6 Signs That Show That You May Have A Venal Thrombosis Or Blood Clot

Venal thrombosis is a highly dangerous type of blood clots. Blood clots are sometimes necessary, but venal thrombosis puts your life at risk! See why! Most of the time, blood clots are a good thing.  When you get injured, blood is needed to solidify and clump in place to help stop bleeding. But sometimes clots arise when they are not needed, which can mean a problem, especially if they form in the deep veins near the muscles. When blood clots form in this deeper system, it can be painful and extremely dangerous.

Actually, this type of clot is called deep venal thrombosis or DVT. Deep venous thrombosis is like barricades in the blood “roads”: they cause traffic jams in the circulation and prevent blood flow to keep the system functioning. Things can be even more serious if a DVT separates from its place of origin and travels to the lungs. It then becomes a pulmonary embolism (PE), a clot that prevents these vital organs from receiving the oxygen and blood they need. This can damage the lungs and other organs, and can even be fatal.

Some people are more prone to deep vein thrombosis than others, so it is worth knowing the risk factors.

It is also important to know the warning signs so that you can act quickly.

It is important to recognize the symptoms, as they can often be overlooked. Getting a fast treatment is key.

6 signs of venal thrombosis


A swollen leg or arm is one of the most common signs of DVT. Blood clots can block the healthy flow of blood in the legs, and blood can stay behind the clot, causing inflammation. Suspect if the swelling of your extremity develops quickly, especially if it shows with a painful side.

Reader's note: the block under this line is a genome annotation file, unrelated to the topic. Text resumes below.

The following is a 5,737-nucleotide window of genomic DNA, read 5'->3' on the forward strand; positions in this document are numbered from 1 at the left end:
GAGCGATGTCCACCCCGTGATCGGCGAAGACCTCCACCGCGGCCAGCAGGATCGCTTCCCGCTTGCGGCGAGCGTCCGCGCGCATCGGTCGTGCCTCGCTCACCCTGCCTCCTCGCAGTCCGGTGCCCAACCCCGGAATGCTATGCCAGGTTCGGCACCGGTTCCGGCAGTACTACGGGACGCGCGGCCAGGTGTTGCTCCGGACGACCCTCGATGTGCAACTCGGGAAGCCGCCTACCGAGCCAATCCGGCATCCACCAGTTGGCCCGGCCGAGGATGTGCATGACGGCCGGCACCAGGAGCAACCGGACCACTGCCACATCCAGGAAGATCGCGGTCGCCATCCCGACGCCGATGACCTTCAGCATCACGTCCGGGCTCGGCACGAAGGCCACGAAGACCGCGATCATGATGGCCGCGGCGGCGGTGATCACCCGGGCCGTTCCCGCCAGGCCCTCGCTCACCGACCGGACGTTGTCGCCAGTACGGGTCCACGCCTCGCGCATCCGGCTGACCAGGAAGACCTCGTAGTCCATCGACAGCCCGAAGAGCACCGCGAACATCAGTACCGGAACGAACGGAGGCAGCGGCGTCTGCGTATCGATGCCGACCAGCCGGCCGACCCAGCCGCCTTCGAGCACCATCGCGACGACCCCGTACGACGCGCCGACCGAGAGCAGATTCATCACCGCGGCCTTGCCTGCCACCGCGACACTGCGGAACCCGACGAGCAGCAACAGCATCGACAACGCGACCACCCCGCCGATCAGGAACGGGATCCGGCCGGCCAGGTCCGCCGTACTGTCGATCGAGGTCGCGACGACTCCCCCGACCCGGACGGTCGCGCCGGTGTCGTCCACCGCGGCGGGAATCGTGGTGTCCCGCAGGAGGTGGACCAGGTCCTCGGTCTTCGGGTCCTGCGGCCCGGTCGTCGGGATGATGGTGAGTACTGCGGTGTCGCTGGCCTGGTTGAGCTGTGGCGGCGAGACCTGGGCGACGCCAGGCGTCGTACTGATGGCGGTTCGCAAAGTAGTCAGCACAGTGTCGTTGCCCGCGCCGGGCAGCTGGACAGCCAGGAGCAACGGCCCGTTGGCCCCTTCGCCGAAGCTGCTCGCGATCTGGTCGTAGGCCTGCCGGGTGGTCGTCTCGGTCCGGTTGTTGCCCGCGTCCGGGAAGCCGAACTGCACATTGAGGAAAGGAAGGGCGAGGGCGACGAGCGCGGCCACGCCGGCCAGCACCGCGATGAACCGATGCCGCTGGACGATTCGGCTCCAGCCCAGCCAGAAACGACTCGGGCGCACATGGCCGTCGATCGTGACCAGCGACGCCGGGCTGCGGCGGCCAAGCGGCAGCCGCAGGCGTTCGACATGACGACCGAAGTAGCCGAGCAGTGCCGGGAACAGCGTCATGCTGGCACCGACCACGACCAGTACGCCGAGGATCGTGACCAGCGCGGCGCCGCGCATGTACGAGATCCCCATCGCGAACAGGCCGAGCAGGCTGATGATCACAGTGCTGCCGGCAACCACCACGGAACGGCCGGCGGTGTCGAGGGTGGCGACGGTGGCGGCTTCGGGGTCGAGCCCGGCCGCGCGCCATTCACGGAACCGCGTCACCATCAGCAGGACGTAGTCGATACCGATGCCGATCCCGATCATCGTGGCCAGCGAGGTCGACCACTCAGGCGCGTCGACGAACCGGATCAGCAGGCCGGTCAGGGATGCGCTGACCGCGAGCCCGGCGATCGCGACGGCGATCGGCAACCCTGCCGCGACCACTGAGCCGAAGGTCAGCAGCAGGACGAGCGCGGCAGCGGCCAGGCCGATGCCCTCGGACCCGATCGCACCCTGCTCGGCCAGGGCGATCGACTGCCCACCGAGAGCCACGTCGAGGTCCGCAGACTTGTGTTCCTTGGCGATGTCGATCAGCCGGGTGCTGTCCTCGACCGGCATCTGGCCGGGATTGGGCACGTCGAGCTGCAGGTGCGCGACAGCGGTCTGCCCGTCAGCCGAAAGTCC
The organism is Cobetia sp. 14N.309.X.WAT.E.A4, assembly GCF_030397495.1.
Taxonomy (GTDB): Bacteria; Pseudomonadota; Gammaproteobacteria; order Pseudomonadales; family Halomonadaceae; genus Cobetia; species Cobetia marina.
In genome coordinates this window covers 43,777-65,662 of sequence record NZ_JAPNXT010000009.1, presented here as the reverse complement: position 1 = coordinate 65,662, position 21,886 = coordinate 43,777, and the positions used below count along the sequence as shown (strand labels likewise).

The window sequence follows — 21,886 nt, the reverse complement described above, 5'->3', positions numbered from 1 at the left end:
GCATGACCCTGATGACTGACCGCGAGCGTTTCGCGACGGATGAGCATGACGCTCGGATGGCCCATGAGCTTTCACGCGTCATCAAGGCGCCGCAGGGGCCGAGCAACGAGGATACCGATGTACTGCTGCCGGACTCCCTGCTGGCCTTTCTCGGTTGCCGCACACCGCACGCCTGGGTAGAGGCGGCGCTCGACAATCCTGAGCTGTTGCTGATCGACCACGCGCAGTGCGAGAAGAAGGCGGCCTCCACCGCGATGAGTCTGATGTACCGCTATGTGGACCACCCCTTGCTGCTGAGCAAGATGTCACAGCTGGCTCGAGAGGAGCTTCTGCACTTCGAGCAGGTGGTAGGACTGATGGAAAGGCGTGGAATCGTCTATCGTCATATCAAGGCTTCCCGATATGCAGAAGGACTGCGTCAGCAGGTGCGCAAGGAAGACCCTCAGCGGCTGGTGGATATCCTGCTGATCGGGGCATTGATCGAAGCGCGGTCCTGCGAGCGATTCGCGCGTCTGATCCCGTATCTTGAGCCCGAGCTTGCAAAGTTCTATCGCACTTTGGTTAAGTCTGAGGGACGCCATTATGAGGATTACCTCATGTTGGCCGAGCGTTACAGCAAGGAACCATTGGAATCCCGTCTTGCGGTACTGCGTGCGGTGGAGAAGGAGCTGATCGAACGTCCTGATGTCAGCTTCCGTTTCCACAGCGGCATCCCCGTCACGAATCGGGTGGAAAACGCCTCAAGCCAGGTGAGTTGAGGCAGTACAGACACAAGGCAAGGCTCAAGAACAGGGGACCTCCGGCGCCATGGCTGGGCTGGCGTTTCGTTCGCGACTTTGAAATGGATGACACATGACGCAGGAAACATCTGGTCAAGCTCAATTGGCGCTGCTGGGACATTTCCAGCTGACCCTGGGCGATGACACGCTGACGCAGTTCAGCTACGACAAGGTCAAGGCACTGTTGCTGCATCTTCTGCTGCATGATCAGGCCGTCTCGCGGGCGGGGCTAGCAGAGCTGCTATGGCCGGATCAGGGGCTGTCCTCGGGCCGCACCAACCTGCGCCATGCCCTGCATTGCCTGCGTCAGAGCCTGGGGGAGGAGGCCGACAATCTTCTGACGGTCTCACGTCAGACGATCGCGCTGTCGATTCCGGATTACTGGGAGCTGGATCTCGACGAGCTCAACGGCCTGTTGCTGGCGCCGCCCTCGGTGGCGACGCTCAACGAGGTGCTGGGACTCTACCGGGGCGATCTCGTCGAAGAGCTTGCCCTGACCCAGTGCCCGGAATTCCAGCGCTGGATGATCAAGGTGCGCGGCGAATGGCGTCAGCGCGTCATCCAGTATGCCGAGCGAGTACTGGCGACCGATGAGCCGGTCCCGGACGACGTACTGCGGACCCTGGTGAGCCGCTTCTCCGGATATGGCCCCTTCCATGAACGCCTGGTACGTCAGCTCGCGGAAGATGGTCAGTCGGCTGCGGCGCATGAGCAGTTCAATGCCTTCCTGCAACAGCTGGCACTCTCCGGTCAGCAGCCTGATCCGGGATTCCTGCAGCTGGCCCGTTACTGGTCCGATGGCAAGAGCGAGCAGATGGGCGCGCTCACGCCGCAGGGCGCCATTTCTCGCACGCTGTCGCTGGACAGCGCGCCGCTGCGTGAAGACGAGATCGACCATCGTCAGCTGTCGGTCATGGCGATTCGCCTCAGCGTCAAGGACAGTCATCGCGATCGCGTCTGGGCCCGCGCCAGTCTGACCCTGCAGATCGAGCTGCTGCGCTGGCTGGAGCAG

Generally, DVT pain comes with a combination of other symptoms such as swelling or redness, but can sometimes be independent. Unfortunately, the pain of a blood clot can be easily mistaken for muscle cramp or tension, so the problem is often not diagnosed.

DVT tends to strike when walking or when the foot is flexed upwards. If you have a cramp that does not seem to go away – especially if the skin around it is hot or discolored – you have to go to the doctor to have a look.


While it is true that a concussion is a type of blood clot, it is not the type you have to worry about. It is not a DVT. You may see a bruise with some discoloration, but most likely you will see it red. Deep venous thrombosis causes redness in the affected limb, and make your arm or leg feel warm to the touch.


A chest pain may make you think of a heart attack, but it could be a pulmonary embolism. Both PE and heart attack have similar symptoms. However, PE tends to be sharp and sharp, and it feels worse when you take a deep breath.The pain of a heart attack often radiates from the upper areas of your body such as your shoulders, jaw or neck. The biggest clue is the pain in the breath, the PE gets worse and worse with every breath you do. Either way, with this symptom you need help immediately, so call the emergency number immediately.


A blood clot in your lung slows down the flow of oxygen.

When the oxygen level is low, your heart rate increases to try to compensate for the shortage. Feeling like a fluttering chest and having problems breathing deeply could be the signal from your body that you have a pulmonary embolus that lurks in your lungs. You may also feel weak, or even lose consciousness. Ask for help quickly, especially if any of these symptoms appear suddenly.


You cannot stop coughing? If you are also having trouble breathing, have high heart rate, or chest pain, it could be a pulmonary embolism. The cough will be dry, but sometimes people can cough up mucus and/or blood. If in doubt, call a doctor or see the hospital directly.

Leave a Reply

Your email address will not be published. Required fields are marked *